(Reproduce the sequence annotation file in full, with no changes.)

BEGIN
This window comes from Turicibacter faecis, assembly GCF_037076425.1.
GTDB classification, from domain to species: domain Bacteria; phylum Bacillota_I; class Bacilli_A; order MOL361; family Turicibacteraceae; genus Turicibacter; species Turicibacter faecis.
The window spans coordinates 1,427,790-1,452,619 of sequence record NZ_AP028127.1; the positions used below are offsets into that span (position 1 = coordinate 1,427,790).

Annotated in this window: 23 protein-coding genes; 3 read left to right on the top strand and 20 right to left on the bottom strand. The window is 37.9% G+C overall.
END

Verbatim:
This window comes from Turicibacter faecis, assembly GCF_037076425.1.
GTDB classification, from domain to species: domain Bacteria; phylum Bacillota_I; class Bacilli_A; order MOL361; family Turicibacteraceae; genus Turicibacter; species Turicibacter faecis.
The window spans coordinates 1,427,790-1,452,619 of sequence record NZ_AP028127.1; the positions used below are offsets into that span (position 1 = coordinate 1,427,790).

Annotated in this window: 23 protein-coding genes; 3 read left to right on the top strand and 20 right to left on the bottom strand. The window is 37.9% G+C overall.